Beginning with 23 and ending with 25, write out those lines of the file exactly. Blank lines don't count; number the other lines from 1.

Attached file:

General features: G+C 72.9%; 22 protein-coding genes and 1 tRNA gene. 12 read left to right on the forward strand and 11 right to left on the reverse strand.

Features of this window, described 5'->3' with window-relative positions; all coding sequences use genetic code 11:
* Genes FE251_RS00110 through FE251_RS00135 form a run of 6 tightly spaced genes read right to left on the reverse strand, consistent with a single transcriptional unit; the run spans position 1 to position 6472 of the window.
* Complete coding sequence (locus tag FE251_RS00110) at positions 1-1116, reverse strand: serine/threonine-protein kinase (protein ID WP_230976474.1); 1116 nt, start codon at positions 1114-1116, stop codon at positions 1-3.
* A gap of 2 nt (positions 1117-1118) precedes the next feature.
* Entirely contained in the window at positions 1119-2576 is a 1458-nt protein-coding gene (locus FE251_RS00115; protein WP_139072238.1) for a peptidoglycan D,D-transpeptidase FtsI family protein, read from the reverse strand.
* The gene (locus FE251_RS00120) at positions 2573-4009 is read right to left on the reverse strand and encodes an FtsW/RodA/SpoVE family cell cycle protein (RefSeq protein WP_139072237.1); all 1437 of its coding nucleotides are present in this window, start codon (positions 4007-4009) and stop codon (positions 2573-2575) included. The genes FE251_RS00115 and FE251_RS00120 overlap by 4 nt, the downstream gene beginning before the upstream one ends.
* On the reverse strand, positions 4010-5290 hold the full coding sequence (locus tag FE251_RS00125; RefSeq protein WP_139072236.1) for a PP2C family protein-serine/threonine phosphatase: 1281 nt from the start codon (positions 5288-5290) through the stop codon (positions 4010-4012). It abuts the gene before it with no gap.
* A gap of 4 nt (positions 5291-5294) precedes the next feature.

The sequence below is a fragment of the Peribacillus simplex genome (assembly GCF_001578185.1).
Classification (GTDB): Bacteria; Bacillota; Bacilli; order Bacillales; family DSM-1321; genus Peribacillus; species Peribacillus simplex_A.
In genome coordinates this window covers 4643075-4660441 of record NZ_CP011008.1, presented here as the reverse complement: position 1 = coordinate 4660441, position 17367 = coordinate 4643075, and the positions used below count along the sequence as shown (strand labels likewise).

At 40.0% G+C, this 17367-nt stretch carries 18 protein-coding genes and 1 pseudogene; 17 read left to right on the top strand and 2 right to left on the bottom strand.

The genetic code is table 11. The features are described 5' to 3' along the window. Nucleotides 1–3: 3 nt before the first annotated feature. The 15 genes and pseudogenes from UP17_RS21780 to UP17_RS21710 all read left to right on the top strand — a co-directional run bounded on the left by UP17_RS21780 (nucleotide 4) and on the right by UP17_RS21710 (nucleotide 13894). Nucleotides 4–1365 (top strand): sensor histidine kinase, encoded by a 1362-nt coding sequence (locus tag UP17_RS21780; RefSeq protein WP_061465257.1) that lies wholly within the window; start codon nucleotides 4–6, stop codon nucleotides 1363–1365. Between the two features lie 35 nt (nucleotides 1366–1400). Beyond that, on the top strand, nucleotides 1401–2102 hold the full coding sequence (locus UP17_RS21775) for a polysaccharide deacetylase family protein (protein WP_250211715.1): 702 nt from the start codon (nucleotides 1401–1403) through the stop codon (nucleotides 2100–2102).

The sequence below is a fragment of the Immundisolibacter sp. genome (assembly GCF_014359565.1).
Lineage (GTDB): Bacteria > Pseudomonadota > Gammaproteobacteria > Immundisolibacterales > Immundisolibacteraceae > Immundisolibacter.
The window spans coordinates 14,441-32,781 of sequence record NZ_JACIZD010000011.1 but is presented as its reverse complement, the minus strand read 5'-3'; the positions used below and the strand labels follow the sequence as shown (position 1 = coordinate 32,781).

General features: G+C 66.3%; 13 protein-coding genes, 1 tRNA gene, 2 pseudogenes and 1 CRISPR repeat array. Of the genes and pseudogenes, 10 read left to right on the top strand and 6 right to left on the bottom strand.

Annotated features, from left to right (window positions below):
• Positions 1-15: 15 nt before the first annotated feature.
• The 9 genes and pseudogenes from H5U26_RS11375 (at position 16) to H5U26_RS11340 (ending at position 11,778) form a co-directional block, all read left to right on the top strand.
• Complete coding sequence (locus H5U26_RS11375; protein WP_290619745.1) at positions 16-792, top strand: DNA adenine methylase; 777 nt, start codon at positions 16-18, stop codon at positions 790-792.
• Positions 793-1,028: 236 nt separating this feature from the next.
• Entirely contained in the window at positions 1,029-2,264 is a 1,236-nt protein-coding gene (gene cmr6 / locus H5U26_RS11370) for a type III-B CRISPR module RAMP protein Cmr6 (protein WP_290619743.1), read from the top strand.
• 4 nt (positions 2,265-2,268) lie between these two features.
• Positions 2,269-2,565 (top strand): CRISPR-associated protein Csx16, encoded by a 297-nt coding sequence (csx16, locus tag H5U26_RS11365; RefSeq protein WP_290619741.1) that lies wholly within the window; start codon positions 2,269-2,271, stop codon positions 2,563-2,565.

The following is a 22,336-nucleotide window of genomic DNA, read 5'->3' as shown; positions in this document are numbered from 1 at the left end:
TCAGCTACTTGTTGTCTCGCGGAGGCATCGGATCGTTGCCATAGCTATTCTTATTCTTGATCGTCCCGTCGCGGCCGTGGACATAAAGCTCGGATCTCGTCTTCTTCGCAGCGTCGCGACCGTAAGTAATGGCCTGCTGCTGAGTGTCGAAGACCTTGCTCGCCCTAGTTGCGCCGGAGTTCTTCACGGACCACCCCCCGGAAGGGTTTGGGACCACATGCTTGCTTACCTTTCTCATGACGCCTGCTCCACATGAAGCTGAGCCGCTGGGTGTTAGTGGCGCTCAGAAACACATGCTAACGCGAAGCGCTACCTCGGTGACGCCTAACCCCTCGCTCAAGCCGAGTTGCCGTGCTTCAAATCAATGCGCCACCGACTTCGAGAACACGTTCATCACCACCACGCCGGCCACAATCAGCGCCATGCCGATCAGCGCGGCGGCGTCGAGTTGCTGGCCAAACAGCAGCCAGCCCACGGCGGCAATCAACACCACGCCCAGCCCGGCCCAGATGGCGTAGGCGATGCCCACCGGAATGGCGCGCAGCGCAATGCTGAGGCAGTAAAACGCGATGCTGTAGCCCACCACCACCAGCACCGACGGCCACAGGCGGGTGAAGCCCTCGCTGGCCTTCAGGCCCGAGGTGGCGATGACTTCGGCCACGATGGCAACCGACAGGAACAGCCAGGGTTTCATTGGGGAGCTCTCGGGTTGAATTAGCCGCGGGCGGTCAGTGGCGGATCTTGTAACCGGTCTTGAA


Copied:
• Positions 793-1,028: 236 nt separating this feature from the next.
• Entirely contained in the window at positions 1,029-2,264 is a 1,236-nt protein-coding gene (gene cmr6 / locus H5U26_RS11370) for a type III-B CRISPR module RAMP protein Cmr6 (protein WP_290619743.1), read from the top strand.
• 4 nt (positions 2,265-2,268) lie between these two features.